The physics model exactly predicts your “adjustment time.” Therefore, the key conclusion of your comment is wrong and your whole argument is wrong. Your argument is wrong because you have not used the proper model (theory) to describe how CO2 flows through the atmosphere. You add complexity where there is no need for complexity. Your model cannot predict the data.

        You do not understand simple things like (a) data prevails over theory, and (b) a simple theory that explains the data prevails over a complex theory, and (c) if a theory makes one false prediction then the theory is wrong. Your theory loses on all three points. The physics theory I describe wins on all three points.

        Incidentally, your use of adjustment time conflicts with IPCC’s use of adjustment time. The IPCC clearly states that when outflow equals level divided by residence time, which the data show it does, then adjustment time equals residence time.

        I think you should stop teaching your course about “Making Sense of Climate Denial” when you deny the physics of climate.

        1. Dear Gavin,
          I evade nothing. You, on the other hand, evade physics.

          Your comments illustrate why so many people “believe” human CO2 causes global warming. It is because they do not understand, or refuse to understand, the physics of climate.

          It is not proper science to believe something that is so easily shown to be wrong. It is not proper science to attempt to defend the indefensible. It is not proper science to not admit a theory is wrong when it makes a wrong prediction.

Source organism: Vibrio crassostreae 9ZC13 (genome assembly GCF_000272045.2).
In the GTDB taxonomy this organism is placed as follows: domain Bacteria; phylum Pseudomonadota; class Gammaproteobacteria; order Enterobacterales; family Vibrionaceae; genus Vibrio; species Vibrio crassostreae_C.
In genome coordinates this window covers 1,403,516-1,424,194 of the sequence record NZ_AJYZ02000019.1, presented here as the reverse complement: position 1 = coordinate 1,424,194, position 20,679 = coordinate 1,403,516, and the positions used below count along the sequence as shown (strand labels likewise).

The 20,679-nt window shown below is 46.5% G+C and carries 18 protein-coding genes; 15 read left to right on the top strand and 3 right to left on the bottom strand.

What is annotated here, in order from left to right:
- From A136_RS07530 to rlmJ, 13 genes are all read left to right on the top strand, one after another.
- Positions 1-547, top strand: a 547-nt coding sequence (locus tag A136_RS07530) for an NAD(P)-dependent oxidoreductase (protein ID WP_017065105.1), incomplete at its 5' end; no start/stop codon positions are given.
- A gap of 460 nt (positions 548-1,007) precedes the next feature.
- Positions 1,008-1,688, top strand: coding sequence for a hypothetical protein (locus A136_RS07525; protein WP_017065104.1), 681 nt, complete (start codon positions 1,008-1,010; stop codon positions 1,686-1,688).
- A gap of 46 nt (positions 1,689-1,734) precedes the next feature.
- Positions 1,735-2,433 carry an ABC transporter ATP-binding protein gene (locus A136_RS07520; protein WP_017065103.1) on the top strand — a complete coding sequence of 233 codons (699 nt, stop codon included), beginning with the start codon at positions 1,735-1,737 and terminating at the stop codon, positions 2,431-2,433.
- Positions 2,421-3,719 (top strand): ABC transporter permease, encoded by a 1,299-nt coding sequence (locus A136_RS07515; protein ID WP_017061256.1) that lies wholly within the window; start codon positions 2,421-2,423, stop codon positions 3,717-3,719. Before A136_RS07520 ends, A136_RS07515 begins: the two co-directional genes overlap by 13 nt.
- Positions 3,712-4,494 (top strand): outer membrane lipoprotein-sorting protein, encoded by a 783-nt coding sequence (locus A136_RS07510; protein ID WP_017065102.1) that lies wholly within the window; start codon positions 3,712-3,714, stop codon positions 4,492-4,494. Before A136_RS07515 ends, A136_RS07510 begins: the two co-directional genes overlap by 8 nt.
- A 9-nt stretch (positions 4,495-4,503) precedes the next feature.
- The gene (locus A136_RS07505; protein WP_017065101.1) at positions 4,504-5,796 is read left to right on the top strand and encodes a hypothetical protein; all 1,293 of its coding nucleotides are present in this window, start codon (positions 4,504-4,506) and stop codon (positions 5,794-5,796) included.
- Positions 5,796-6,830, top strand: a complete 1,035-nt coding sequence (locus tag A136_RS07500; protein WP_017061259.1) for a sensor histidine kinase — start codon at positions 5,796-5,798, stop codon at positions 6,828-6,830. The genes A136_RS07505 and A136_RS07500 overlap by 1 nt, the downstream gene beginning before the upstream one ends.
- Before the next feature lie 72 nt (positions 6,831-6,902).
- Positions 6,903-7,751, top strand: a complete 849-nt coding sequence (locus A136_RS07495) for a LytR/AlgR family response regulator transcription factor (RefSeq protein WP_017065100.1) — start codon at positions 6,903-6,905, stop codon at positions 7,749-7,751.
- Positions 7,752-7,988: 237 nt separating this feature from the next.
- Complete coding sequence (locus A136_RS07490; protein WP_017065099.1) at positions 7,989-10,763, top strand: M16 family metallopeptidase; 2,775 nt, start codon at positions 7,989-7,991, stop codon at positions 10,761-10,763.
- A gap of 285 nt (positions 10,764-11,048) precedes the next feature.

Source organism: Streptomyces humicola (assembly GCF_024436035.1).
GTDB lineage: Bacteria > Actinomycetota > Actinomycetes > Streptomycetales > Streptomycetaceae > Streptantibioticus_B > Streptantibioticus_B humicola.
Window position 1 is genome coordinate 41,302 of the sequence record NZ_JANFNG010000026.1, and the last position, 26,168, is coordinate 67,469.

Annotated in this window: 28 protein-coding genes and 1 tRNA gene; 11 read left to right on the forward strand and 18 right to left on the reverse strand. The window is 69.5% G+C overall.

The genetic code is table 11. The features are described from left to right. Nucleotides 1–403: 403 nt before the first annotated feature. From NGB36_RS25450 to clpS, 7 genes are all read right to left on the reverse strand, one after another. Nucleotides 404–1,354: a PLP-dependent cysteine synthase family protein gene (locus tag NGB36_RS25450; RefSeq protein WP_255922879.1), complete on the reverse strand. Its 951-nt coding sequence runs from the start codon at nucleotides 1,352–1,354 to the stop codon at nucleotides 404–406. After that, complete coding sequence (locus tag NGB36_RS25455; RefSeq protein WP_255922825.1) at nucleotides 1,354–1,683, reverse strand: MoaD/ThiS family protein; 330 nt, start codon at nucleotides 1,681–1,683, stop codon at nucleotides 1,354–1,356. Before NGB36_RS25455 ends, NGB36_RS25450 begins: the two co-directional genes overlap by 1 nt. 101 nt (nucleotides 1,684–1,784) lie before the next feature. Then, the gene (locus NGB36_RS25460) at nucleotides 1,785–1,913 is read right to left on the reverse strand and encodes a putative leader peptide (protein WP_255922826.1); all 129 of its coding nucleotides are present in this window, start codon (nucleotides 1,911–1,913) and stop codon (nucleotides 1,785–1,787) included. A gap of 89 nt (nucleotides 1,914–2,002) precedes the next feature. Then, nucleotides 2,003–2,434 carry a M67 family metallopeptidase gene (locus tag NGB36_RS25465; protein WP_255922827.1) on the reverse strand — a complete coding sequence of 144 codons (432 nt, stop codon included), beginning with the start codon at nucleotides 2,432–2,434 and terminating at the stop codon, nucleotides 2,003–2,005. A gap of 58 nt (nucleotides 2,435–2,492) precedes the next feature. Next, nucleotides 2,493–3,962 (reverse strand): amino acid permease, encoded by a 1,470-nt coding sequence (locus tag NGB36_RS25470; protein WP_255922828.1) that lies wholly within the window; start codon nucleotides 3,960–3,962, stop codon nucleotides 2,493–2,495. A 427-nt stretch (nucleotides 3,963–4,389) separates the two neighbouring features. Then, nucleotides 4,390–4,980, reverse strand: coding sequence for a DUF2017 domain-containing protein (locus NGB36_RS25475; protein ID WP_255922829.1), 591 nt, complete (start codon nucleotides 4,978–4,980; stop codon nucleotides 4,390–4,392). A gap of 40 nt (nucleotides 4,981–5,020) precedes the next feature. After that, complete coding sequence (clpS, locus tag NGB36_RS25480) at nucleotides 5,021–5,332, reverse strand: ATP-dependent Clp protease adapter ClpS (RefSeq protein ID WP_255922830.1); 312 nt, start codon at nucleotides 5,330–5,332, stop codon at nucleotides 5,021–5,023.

2. “Now that I see you are a “computer scientist” and not a physicist, I better understand your problem.”

          yawn more ad-hominems, I note that you still haven’t addressed the criticism, just evasive bluster about your model, while ignoring the thought experiment altogether. I think that is a sufficient indication that further discussion is pointless.

          This is a pity as there is nothing that does climate skeptics more harm than clinging onto canards like the residence time argument that was refuted decades ago. See Fred Singer’s article https://www.americanthinker.com/articles/2012/02/climate_deniers_are_giving_us_skeptics_a_bad_name.html

        3. Dear Gavin,